At nearly 76, overripe and brown-spotted, I didn’t know that another symptom of advancing years, mine at least, is that I can no longer eat a big apple, for instance, or a large burger, and I certainly can’t eat a whole banana these days.
This morning I guillotined a banana right through its yellow-green jacket and sliced half onto a small bowl of granola. At lunch, I plopped the remaining banana half onto my husband’s plate along with his usual two-and-a-half pastrami sandwiches, carrot, pile of crisps, and hunk of Cheshire cheese.
My lunch was two pieces of cold pizza, just the toppings, no crust.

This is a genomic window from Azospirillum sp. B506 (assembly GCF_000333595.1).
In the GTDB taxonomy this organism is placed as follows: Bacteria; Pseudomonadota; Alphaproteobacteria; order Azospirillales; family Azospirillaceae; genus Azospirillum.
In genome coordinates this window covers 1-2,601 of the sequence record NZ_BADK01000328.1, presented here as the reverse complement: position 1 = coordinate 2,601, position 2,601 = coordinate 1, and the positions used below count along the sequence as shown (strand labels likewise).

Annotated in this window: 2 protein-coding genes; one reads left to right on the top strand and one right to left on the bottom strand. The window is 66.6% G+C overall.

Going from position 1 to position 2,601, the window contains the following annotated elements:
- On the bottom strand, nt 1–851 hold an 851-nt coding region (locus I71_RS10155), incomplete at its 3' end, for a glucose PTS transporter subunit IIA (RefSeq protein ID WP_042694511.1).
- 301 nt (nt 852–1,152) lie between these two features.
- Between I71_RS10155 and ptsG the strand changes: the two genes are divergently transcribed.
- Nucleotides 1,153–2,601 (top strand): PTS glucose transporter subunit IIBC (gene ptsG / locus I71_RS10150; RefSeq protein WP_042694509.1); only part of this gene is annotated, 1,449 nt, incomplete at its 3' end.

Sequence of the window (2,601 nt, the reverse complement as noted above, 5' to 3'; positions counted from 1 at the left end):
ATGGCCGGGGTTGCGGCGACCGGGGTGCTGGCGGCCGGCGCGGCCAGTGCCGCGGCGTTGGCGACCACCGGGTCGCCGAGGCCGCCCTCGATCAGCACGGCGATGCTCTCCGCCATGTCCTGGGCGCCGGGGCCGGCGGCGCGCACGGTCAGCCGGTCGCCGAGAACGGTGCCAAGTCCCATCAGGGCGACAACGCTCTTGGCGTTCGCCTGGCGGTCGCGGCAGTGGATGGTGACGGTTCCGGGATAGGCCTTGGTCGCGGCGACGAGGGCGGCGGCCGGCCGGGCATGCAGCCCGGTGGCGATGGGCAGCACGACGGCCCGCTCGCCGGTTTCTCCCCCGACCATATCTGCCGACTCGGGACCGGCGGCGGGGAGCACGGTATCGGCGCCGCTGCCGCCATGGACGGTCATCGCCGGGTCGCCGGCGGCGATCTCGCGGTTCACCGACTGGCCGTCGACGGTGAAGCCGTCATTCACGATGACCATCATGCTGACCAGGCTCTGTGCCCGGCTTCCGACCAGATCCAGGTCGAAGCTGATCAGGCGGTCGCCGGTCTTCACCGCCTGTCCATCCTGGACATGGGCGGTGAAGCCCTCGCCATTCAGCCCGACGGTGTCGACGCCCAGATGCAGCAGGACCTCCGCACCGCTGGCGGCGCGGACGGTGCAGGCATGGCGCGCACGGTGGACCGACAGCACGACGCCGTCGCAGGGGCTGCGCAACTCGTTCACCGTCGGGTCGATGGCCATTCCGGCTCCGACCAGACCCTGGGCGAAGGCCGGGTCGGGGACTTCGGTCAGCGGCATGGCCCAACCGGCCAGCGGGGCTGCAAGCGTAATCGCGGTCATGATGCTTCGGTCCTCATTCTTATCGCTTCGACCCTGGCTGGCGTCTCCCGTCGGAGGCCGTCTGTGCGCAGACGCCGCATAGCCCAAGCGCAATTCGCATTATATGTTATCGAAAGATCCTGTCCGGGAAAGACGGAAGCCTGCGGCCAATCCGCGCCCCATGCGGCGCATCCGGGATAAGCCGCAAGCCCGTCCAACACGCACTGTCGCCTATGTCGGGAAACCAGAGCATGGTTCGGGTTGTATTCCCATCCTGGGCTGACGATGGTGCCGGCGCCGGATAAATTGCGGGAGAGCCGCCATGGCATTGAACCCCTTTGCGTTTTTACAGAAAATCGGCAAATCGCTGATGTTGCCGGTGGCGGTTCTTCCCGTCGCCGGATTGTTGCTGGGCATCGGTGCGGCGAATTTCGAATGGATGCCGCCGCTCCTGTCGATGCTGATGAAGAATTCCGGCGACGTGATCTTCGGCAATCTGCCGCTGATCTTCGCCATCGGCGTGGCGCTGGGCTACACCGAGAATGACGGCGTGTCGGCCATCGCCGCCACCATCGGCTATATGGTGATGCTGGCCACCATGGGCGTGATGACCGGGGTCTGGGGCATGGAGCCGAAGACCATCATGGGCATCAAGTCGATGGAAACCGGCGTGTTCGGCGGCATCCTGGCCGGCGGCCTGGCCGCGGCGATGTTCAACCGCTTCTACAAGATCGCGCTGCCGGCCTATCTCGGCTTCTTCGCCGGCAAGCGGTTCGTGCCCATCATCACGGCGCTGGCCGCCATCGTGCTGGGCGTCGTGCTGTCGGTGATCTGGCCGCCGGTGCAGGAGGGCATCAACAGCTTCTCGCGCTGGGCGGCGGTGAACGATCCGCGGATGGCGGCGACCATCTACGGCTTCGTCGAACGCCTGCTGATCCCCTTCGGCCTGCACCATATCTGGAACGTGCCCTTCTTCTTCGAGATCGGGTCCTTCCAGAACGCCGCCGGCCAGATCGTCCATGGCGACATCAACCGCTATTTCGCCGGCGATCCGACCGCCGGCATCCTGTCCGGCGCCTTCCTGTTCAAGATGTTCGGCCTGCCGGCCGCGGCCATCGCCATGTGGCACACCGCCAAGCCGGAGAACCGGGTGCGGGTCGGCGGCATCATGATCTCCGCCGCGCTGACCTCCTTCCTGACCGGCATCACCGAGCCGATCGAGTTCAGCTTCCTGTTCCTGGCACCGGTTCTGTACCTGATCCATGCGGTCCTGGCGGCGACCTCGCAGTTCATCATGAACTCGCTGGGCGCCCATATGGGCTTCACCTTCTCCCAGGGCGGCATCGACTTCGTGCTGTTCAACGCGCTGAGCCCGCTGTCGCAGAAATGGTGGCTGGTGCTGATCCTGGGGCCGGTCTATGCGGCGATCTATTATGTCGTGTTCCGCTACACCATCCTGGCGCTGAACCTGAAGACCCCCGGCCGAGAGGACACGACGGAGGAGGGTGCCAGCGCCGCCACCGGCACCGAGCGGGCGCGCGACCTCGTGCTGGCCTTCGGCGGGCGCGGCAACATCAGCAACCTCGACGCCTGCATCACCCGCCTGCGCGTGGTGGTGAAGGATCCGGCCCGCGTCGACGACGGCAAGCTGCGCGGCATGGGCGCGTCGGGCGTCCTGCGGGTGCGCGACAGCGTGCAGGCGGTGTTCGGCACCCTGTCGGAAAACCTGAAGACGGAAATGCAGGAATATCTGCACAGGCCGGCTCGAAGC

Peter ate everything except for the banana. It was still reclining across his plate, yellow peel draped elegantly across the cut end.
“Eat your banana,” I said.
“I did,” he replied.
“No, it’s still there. Look.”
He lifted the peel and peeked inside. “I hate half of it!” he protested.
“No, I ate half of it. I gave you the rest.”
“Because I can’t eat a whole banana anymore.”
“There’s only half here.”
“Yes,” I said, “that’s the half I couldn’t eat. I put it there for you.”
“How am I supposed to remember that? That’s ancient history. I finished eating five minutes ago.”
“I’ll eat it later.”
“Yeah, yeah, yeah,” I said. “You’ll forget.”
“Forget what?” he asked. And he wasn’t kidding.